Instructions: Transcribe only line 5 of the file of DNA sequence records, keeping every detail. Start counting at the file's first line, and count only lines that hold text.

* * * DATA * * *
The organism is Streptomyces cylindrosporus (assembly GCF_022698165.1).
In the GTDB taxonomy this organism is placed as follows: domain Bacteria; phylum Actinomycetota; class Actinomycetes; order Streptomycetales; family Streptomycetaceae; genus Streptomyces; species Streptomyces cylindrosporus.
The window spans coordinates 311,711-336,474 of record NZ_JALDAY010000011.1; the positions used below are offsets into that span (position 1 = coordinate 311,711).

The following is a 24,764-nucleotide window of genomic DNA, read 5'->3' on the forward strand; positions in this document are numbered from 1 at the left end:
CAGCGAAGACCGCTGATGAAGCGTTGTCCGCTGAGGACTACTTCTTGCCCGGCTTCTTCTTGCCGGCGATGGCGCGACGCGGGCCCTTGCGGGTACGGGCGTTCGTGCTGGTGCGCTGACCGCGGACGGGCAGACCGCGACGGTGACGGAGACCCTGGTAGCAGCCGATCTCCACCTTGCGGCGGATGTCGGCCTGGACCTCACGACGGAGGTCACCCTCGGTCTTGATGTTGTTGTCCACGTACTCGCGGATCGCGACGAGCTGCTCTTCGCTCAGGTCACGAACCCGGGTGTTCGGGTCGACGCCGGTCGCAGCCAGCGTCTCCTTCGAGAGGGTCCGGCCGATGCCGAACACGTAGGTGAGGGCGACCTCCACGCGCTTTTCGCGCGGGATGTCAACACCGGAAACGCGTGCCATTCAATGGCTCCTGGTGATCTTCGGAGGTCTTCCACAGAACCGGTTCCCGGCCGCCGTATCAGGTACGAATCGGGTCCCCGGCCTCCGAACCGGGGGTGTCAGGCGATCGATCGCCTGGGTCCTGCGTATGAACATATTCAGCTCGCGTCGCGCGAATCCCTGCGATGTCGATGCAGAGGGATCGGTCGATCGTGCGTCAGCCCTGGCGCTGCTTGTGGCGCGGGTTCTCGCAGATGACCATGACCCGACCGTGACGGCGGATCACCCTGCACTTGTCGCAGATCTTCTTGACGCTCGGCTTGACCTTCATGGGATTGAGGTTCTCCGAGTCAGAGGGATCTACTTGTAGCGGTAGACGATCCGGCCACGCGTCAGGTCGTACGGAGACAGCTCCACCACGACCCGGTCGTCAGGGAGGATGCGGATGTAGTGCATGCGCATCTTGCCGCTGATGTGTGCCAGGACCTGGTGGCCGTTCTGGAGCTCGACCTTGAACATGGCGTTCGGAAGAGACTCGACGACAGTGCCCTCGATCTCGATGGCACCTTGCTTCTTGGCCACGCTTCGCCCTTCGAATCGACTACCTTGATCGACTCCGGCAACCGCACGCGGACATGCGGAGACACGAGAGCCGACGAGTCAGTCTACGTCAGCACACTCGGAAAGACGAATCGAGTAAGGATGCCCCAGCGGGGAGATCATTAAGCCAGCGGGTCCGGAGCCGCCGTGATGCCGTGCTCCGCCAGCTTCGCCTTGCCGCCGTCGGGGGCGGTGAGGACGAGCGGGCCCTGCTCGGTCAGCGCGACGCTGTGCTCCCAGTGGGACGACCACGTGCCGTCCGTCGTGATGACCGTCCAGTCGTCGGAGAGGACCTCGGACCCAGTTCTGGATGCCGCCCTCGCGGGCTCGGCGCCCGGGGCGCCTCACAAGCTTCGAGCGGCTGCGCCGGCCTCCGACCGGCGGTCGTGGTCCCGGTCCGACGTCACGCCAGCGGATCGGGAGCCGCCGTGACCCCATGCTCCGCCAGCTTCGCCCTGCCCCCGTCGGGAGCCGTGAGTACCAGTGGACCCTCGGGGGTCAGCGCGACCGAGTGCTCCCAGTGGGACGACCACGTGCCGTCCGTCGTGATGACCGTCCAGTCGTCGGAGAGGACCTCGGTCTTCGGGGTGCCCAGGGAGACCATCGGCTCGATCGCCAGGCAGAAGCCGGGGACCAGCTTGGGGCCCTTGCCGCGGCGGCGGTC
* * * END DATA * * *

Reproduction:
CAGCGAAGACCGCTGATGAAGCGTTGTCCGCTGAGGACTACTTCTTGCCCGGCTTCTTCTTGCCGGCGATGGCGCGACGCGGGCCCTTGCGGGTACGGGCGTTCGTGCTGGTGCGCTGACCGCGGACGGGCAGACCGCGACGGTGACGGAGACCCTGGTAGCAGCCGATCTCCACCTTGCGGCGGATGTCGGCCTGGACCTCACGACGGAGGTCACCCTCGGTCTTGATGTTGTTGTCCACGTACTCGCGGATCGCGACGAGCTGCTCTTCGCTCAGGTCACGAACCCGGGTGTTCGGGTCGACGCCGGTCGCAGCCAGCGTCTCCTTCGAGAGGGTCCGGCCGATGCCGAACACGTAGGTGAGGGCGACCTCCACGCGCTTTTCGCGCGGGATGTCAACACCGGAAACGCGTGCCATTCAATGGCTCCTGGTGATCTTCGGAGGTCTTCCACAGAACCGGTTCCCGGCCGCCGTATCAGGTACGAATCGGGTCCCCGGCCTCCGAACCGGGGGTGTCAGGCGATCGATCGCCTGGGTCCTGCGTATGAACATATTCAGCTCGCGTCGCGCGAATCCCTGCGATGTCGATGCAGAGGGATCGGTCGATCGTGCGTCAGCCCTGGCGCTGCTTGTGGCGCGGGTTCTCGCAGATGACCATGACCCGACCGTGACGGCGGATCACCCTGCACTTGTCGCAGATCTTCTTGACGCTCGGCTTGACCTTCATGGGATTGAGGTTCTCCGAGTCAGAGGGATCTACTTGTAGCGGTAGACGATCCGGCCACGCGTCAGGTCGTACGGAGACAGCTCCACCACGACCCGGTCGTCAGGGAGGATGCGGATGTAGTGCATGCGCATCTTGCCGCTGATGTGTGCCAGGACCTGGTGGCCGTTCTGGAGCTCGACCTTGAACATGGCGTTCGGAAGAGACTCGACGACAGTGCCCTCGATCTCGATGGCACCTTGCTTCTTGGCCACGCTTCGCCCTTCGAATCGACTACCTTGATCGACTCCGGCAACCGCACGCGGACATGCGGAGACACGAGAGCCGACGAGTCAGTCTACGTCAGCACACTCGGAAAGACGAATCGAGTAAGGATGCCCCAGCGGGGAGATCATTAAGCCAGCGGGTCCGGAGCCGCCGTGATGCCGTGCTCCGCCAGCTTCGCCTTGCCGCCGTCGGGGGCGGTGAGGACGAGCGGGCCCTGCTCGGTCAGCGCGACGCTGTGCTCCCAGTGGGACGACCACGTGCCGTCCGTCGTGATGACCGTCCAGTCGTCGGAGAGGACCTCGGACCCAGTTCTGGATGCCGCCCTCGCGGGCTCGGCGCCCGGGGCGCCTCACAAGCTTCGAGCGGCTGCGCCGGCCTCCGACCGGCGGTCGTGGTCCCGGTCCGACGTCACGCCAGCGGATCGGGAGCCGCCGTGACCCCATGCTCCGCCAGCTTCGCCCTGCCCCCGTCGGGAGCCGTGAGTACCAGTGGACCCTCGGGGGTCAGCGCGACCGAGTGCTCCCAGTGGGACGACCACGTGCCGTCCGTCGTGATGACCGTCCAGTCGTCGGAGAGGACCTCGGTCTTCGGGGTGCCCAGGGAGACCATCGGCTCGATCGCCAGGCAGAAGCCGGGGACCAGCTTGGGGCCCTTGCCGCGGCGGCGGTC